Do you have a stiff back when you get out of bed in the morning? Sharp pain when you try to stand up? Do you feel a dull ache when you bend at the waist, or occasional “pins and needles” in your arms and legs?
For most of us, at some point, the answer to all of these questions will be “yes.” And, because these aches and pains tend to be so common, they seem “normal,” so you’re quick to dismiss them. And that’s where the trouble begins. These symptoms could be a sign of overtaxed muscles, an old mattress, or an uncomfortable couch… or the pain and weakness you feel could be symptoms of Degenerative Disc Disease, a common, but potentially debilitating spinal condition.
Why you shouldn’t ignore your symptoms
Because the back pain, stiffness, and weakness caused by Degenerative Disc Disease can vary so much in intensity, duration, and frequency, it can be tough to know if your symptoms are caused by this disease or other conditions that may heal on their own. With a degenerating disc, you may feel anything from sporadic irritation to chronic intense pain.
Do not dismiss these symptoms. They may be common, but they are not “normal.” See a doctor, so you can get a definitive diagnosis. It may just be a strained muscle, but, if it is a degenerative disease, the sooner you catch it the better your treatment options and prognosis will be. To understand why, let’s look at what Degenerative Disc Disease is, related symptoms, risk factors, and what we can do to help reduce or eliminate the pain.
Understanding the Causes and Symptoms of Degenerative Disc Disease
Each of your spinal vertebrae is separated and protected by fibrocartilaginous discs that act as shock absorbers for the spine and protect the spinal cord and nerve roots. Picture a jelly donut with a pliable, Kevlar-like outer shell (the annulus). This outer layer is filled with a fibrous, jelly-like material, the pulposus. Injury, as well as wear and tear over time, can damage the annulus, causing tiny tears that, even when healed, leave scar tissue that weakens the structure and resiliency of the annulus.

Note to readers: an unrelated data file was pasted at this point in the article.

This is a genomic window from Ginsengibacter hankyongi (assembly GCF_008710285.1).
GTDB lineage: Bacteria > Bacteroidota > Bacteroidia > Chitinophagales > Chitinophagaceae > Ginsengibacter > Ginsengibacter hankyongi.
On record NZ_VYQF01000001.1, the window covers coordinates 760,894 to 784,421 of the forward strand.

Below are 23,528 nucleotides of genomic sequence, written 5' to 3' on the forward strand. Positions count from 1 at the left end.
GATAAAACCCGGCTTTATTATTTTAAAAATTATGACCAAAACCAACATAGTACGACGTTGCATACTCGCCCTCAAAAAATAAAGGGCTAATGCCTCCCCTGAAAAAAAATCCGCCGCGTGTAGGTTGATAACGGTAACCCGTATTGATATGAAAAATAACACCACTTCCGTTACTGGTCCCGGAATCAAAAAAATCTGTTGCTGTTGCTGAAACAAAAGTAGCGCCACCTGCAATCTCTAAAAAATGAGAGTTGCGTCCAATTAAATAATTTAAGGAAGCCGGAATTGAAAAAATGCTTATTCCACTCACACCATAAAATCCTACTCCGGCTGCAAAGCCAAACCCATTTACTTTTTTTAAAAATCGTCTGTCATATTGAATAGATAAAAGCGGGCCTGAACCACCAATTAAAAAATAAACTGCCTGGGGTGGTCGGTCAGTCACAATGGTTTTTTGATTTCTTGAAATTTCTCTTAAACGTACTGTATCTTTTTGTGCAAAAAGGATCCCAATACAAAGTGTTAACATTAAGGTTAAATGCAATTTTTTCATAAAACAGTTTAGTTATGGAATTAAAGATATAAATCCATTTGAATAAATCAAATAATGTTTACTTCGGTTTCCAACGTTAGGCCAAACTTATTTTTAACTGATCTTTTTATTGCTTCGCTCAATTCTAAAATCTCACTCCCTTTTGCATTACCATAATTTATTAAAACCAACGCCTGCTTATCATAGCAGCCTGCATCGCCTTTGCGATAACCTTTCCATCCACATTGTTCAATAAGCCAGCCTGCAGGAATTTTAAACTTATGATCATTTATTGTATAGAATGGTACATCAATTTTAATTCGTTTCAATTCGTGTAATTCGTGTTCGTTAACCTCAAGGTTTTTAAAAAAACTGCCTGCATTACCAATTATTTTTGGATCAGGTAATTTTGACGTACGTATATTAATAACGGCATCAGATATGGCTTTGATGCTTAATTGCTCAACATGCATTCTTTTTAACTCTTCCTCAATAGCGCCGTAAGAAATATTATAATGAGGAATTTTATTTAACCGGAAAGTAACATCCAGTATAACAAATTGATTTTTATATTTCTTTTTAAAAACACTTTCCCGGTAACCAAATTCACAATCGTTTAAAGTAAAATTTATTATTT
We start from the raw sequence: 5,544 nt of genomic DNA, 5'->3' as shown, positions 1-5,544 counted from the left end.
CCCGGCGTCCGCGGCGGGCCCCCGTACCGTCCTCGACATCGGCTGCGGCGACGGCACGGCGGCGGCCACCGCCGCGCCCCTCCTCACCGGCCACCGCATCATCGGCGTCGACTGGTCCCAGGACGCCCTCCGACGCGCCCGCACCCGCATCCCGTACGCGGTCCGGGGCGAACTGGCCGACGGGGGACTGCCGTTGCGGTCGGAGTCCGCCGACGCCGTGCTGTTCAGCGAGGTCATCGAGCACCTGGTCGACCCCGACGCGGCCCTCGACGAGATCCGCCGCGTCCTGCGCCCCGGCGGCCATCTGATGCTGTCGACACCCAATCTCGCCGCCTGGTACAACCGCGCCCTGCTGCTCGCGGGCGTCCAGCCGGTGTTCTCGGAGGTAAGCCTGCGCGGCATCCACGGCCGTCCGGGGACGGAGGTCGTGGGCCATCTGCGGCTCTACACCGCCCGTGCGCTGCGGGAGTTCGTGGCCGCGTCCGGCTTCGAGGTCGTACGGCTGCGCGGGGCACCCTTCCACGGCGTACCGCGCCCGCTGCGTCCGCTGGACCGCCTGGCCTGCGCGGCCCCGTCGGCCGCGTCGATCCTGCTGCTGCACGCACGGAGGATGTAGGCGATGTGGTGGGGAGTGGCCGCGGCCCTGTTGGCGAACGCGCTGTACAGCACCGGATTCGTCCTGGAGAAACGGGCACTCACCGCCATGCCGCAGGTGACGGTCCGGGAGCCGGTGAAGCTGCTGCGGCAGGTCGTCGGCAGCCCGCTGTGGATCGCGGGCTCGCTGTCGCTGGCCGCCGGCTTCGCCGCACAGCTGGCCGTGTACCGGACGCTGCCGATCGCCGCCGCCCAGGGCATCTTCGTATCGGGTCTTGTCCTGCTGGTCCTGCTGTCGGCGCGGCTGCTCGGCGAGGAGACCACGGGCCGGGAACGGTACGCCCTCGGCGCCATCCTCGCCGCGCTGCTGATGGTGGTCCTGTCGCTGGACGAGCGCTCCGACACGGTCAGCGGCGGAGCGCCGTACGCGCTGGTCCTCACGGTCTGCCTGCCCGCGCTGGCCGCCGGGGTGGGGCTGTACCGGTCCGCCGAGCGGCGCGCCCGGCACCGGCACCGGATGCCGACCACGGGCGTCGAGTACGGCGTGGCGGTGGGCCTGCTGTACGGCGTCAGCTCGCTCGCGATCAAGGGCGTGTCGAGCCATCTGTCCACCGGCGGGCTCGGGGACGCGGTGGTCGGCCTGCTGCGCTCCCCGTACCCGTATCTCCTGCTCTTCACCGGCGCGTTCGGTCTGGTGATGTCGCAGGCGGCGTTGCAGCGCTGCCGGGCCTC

These tears allow t he fluid in the disc to leak out, weakening the disc and sometimes leading to disc collapse. When this happens, it puts pressure on spinal nerves, leading to pain, weakness, and other symptoms. These symptoms can lead to severe, chronic pain. The process often follows this pattern:
● Time and use or injury tears small holes in the disc wall
● Scarring leads to weakening of the disc wall
● Weakening leads to further tearing
● Poorly healed tears allow fluid and pulposus to leak out of the annulus
● The disc collapses, causing the vertebrae to slide closer together
● Pressure on spinal nerves cause pain and numbness
● Cartilage between the disc and the vertebrae begins to erode, hindering the flow of oxygen and nutrients to and from the disc
● Vertebrae may twist and scrape, leading to further damage
● Bone spurs develop, causing additional pain
● Pressure on spinal nerves and nerve roots leads to radiating pain and numbness in the extremities
This process can also lead to additional spine-related conditions, including Osteoarthritis, Herniated Disc Disease, or Spinal Stenosis, which can lead to chronic, debilitating pain and weakness. Each of these conditions can be progressive, meaning they may get worse over time, which is why early detection and treatment is your best option.
Initial indicators of disc degeneration include lower back pain, as well as sharp pain in the hips, buttocks, neck, and shoulders. One of the most common indicators of Degenerative Disc Disease is a continual ache near the disc, punctuated by sharp, sporadic pains. This pain may decrease when you’re walking, moving, or lying down.
These symptoms can lead to other types of pain including chronic, disabling pain or numbness in the back and extremities. These symptoms may increase in intensity when sitting, or when you bend, twist, or lift heavy objects. You may feel your back “give out,” as if it cannot support your weight.
Tips to Reduce Your Risk of Developing Degenerative Disc Disease